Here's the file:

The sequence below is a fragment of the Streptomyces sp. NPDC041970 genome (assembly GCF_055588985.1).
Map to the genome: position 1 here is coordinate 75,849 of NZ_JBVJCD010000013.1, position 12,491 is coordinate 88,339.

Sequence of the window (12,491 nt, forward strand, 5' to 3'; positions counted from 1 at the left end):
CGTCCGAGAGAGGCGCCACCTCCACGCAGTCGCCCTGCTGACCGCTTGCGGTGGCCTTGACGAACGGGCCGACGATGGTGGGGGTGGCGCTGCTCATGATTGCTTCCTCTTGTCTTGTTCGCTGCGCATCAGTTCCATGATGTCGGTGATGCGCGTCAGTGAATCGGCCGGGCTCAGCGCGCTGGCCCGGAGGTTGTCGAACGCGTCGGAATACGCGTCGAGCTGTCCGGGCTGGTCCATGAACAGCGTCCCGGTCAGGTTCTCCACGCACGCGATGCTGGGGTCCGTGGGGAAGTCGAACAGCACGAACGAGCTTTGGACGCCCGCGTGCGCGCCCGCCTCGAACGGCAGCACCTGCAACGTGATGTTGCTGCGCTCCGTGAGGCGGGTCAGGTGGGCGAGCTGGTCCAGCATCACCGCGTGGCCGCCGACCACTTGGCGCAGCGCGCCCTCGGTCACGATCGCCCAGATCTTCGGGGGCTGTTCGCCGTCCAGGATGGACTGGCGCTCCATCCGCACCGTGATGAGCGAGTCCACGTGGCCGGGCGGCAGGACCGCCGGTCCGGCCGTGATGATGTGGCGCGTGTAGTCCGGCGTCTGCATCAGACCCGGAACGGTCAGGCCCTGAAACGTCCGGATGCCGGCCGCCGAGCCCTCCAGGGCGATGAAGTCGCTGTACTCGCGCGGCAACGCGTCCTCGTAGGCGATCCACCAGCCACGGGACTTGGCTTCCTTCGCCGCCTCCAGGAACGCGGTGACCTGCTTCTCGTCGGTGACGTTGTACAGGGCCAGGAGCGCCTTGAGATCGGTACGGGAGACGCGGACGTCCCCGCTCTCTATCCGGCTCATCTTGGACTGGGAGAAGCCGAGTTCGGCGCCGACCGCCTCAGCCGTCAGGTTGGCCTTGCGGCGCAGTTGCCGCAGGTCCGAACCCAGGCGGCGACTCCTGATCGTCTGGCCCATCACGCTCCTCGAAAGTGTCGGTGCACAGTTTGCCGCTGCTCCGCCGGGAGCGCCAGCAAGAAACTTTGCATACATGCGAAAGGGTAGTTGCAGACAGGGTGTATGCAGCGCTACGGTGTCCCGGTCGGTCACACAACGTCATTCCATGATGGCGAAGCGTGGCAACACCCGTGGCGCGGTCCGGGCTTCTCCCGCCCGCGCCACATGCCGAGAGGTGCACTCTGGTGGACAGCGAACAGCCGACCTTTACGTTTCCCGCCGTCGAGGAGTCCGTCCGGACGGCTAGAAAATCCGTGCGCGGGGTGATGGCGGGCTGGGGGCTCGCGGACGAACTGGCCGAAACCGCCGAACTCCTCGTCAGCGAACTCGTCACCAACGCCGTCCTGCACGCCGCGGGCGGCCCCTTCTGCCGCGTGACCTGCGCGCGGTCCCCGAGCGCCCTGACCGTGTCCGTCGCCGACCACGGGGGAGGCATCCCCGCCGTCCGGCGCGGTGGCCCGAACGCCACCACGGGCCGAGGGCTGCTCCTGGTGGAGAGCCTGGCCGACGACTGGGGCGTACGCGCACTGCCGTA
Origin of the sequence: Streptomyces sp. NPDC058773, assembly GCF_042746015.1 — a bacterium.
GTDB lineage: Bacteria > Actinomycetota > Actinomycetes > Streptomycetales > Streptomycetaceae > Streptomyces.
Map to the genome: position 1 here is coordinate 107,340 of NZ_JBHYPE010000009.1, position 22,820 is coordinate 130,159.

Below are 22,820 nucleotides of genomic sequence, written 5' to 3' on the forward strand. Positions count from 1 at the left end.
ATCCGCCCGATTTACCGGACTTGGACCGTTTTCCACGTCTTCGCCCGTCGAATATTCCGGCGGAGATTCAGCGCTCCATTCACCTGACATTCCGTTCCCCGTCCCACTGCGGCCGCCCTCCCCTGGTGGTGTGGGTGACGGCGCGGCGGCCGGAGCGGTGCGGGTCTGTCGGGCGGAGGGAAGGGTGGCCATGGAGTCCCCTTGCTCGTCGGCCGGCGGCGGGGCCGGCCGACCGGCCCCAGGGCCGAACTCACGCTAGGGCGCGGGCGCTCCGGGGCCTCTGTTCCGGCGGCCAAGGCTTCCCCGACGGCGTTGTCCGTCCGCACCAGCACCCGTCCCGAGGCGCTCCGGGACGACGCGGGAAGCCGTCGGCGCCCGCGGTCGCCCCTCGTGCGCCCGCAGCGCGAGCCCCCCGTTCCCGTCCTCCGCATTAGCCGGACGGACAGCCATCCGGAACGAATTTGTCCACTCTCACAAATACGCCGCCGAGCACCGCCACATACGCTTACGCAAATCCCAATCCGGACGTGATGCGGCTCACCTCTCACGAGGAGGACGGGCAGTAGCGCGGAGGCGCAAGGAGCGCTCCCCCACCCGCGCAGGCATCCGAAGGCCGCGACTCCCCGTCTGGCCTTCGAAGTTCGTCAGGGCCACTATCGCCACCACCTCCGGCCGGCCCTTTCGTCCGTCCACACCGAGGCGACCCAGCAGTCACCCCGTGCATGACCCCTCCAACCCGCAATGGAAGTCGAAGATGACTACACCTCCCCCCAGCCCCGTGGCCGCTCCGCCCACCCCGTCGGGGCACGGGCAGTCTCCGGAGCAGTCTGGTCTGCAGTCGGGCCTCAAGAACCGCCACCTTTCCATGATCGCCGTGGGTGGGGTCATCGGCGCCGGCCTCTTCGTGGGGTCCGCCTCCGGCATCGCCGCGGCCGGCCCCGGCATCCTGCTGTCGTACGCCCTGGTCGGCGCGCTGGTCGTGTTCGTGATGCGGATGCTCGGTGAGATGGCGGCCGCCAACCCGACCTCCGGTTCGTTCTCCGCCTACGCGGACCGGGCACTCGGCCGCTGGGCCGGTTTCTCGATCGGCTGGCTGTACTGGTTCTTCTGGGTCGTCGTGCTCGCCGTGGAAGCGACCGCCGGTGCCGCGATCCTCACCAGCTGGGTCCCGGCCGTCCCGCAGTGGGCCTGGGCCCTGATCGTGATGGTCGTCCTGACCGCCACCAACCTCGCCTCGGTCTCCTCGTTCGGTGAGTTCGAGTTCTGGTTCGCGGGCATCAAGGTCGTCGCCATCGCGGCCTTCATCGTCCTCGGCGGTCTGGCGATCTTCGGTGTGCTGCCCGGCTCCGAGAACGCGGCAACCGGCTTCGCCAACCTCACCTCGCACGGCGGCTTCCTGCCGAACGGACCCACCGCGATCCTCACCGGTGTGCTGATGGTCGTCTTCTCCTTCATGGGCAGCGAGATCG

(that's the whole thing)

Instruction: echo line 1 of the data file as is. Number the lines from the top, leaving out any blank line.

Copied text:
The sequence below is a fragment of the Streptomyces sp. NPDC041970 genome (assembly GCF_055588985.1).